1. Trump delivers sprawling speech to thousands at Bemidji rally

President Donald Trump spoke before a sea of thousands of red-hatted supporters gathered at Bemidji Aviation Services Friday evening, Sept. 18, coinciding with Joe Biden’s Duluth visit and the start of early voting for the North Star State.

Trump took the stage just after 6 p.m. after deplaning to fanfare and cheers of “four more years.”

Throughout his animated and combative speech in the "First City on the Mississippi," themes of police, refugees, jobs, democratic opponents and social security loomed large. The president also addressed several Minnesota specific topics before rolling into some of his usual rally greatest hits.

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2. Biden jabs trump on COVID-19 response, economy during union hall stop outside Duluth

Democratic presidential nominee Joe Biden talks with union carpenter Taylor Johnson at the carpenter training center in Hermantown on Friday afternoon. (Brady Slater / bslater@duluthnews.com)
Democratic presidential nominee Joe Biden talks with union carpenter Taylor Johnson at the carpenter training center in Hermantown on Friday afternoon. (Brady Slater / bslater@duluthnews.com)

Joe Biden didn’t give updated positions on copper-nickel mining or Line 3 oil pipeline replacement during a campaign stop in Hermantown, Minn., on Friday, Sept. 18, as some would have wanted.

But the Democratic presidential nominee, speaking at a carpenters union training center, took on President Donald Trump.

In a half-hour speech mostly about blue-collar workers and the middle class, Biden opened by taking down the president’s response to COVID-19.

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3. Revelation about Fargo crash that killed pedestrian leads to charges against new suspect

A pedestrian was struck and killed Sept. 11 at the intersection of 42nd Street and 10th Avenue South in Fargo. Michael Vosburg / Forum Photo Editor
A pedestrian was struck and killed Sept. 11 at the intersection of 42nd Street and 10th Avenue South in Fargo. Michael Vosburg / Forum Photo Editor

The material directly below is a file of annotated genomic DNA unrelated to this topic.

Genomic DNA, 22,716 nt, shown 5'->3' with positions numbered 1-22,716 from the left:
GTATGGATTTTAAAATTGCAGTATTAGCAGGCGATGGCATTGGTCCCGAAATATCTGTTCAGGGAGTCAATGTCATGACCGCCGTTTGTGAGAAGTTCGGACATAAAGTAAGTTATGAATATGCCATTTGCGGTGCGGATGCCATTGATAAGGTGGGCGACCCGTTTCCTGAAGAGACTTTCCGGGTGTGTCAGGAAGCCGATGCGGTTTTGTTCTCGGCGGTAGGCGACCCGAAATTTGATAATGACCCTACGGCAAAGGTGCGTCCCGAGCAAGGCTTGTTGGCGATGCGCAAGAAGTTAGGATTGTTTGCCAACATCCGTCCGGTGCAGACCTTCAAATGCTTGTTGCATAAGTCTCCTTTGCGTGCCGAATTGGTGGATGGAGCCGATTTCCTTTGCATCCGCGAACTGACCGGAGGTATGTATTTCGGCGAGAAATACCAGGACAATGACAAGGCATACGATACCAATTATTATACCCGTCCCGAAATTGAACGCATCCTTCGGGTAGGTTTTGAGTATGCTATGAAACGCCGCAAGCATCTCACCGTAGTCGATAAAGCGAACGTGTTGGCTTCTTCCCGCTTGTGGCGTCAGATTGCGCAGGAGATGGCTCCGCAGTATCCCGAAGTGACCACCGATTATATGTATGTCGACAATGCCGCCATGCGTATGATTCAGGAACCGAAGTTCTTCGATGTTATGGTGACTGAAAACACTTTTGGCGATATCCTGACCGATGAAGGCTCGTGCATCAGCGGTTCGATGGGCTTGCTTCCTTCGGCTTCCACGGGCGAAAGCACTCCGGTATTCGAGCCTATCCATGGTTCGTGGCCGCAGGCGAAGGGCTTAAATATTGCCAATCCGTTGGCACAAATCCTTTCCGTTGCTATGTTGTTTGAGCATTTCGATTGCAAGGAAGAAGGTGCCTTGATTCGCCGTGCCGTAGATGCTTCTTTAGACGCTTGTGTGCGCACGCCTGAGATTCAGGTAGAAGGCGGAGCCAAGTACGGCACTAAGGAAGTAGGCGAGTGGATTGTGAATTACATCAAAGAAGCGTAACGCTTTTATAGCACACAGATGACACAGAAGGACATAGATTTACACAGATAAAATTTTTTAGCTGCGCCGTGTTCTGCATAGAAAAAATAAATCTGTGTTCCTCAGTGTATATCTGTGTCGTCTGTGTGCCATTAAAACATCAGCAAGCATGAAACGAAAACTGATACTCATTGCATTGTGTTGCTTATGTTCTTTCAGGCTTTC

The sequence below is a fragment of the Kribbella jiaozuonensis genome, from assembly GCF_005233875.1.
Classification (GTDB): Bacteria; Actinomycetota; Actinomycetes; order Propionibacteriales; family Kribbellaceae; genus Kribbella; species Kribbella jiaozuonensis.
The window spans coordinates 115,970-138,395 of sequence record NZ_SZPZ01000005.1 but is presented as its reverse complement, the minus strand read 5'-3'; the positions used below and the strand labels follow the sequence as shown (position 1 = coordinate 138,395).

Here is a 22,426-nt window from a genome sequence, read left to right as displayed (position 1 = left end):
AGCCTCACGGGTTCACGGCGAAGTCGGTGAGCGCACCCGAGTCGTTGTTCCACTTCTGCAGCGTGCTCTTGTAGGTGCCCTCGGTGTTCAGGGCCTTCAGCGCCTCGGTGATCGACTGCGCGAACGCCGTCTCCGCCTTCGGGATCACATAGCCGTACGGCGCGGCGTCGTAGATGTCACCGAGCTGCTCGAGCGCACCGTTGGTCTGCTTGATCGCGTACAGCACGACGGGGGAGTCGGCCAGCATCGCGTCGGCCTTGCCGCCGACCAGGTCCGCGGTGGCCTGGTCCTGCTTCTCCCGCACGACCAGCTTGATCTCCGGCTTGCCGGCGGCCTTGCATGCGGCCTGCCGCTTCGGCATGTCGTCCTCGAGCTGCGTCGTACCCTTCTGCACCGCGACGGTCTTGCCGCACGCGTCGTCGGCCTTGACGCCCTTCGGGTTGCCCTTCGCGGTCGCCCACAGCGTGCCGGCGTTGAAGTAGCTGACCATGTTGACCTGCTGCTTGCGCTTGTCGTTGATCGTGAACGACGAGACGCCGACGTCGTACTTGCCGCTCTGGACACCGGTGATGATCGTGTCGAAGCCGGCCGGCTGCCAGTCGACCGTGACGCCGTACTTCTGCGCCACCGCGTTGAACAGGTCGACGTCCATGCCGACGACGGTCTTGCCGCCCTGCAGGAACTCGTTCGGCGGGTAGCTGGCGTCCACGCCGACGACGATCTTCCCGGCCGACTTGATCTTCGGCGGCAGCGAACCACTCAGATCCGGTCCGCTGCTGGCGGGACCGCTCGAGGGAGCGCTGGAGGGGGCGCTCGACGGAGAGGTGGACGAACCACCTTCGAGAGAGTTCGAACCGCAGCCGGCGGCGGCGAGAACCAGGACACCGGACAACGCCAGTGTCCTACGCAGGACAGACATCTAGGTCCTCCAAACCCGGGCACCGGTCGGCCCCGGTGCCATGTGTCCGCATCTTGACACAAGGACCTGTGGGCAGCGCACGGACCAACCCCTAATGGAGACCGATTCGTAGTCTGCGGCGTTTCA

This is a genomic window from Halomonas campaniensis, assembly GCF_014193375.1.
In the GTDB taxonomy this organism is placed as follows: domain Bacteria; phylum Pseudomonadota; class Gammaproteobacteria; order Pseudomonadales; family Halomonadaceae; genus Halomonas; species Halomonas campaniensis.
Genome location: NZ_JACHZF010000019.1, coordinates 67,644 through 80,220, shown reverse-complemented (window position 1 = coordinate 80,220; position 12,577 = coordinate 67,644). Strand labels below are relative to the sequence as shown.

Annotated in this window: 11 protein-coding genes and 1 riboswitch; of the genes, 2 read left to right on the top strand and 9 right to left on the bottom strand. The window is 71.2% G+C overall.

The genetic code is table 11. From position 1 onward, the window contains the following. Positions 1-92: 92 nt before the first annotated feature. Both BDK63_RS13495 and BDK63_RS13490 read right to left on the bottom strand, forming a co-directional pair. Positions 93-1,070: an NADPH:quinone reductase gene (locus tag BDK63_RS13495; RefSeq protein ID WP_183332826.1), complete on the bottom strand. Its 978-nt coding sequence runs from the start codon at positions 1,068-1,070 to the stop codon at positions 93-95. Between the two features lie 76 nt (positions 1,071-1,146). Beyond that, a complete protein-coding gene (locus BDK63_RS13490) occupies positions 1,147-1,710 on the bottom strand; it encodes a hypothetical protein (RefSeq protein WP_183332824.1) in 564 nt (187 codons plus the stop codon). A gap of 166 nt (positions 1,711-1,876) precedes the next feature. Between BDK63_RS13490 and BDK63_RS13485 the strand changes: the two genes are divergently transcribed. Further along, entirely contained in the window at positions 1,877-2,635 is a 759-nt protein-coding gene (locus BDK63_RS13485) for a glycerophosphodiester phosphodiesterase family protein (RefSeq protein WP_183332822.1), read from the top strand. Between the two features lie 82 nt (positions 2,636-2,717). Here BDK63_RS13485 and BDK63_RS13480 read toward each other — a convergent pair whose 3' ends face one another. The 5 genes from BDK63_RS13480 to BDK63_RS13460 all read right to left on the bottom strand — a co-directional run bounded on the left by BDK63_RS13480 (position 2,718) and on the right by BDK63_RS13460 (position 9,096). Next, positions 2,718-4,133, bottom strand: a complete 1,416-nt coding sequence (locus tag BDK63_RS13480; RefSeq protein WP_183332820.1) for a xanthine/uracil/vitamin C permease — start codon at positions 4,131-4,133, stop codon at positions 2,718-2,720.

Shanyell Headswift was charged with killing a pedestrian in a drunken driving crash last week in south Fargo, but authorities now say someone else is to blame.

That someone else is 28-year-old David James Torgerson, according to Cass County prosecutors who charged him Thursday, Sept. 17, with manslaughter and duty in accident involving death, both felonies.

A warrant has been issued for Torgerson's arrest in connection to the death of the pedestrian, 39-year-old Peter McKenney, of Alexandria, Minn. Police said McKenney may have been walking home from the grocery store when he was struck.

Read more from The Forum's April Baumgarten

4. Moorhead High School to move to all distance learning after local COVID-19 rates climb

The normally crowded and bustling lobby of Moorhead Senior High School is empty and quiet during the shutdown March 16. Forum file photo
The normally crowded and bustling lobby of Moorhead Senior High School is empty and quiet during the shutdown March 16. Forum file photo

Moorhead Area Public Schools announced Friday morning, Sept. 18, that due to rising COVID-19 cases in Clay County the school district will be shifting high school students to complete distance learning on Monday, Sept. 28.

Students in Pre-K through Eighth Grade will continue in the hybrid instruction model the district started out the school year with.

When the district began school this year it let parents know that the instruction model for various grades could change depending on the pandemic situation in the community, with that situation measured by the COVID-19 infection rate in Clay County per 10,000 population.

Read more from The Forum's Dave Olson

5. Coming soon to a mailbox near you: A push to vote by mail in Minnesota

Ballots cast by absentee voters are entered into a ballot counting machine in this August file photo. Renville County has already had 1,500 ballot requests in advance of the November election. Marc Iverson, auditor/treasurer, expects to handle a record number of ballots received by mail. (Erica Dischino / West Central Tribune file photo)
Ballots cast by absentee voters are entered into a ballot counting machine in this August file photo. Renville County has already had 1,500 ballot requests in advance of the November election. Marc Iverson, auditor/treasurer, expects to handle a record number of ballots received by mail. (Erica Dischino / West Central Tribune file photo)

Minnesota voters will be asked to cast their ballots by mail in the upcoming election as state officials prepare to manage what they've called a "public health challenge" amid the coronavirus pandemic.

Minnesota Secretary of State Steve Simon on Thursday, Sept. 17, announced that he had mailed out letters to 2.3 million registered voters in the state who'd not yet submitted requests to vote absentee and encouraged them to vote from home during the pandemic.

More than a million Minnesotans had sent in requests to vote absentee as of Friday morning, Sept. 18. That included some mail-only precincts. And to avoid a crush of applications closer to Election Day, Simon said he wanted to get the letters and paper applications out early. He said his office had used federal CARES Act funds to print and distribute the letters.

Read more from Forum News Service's Dana Ferguson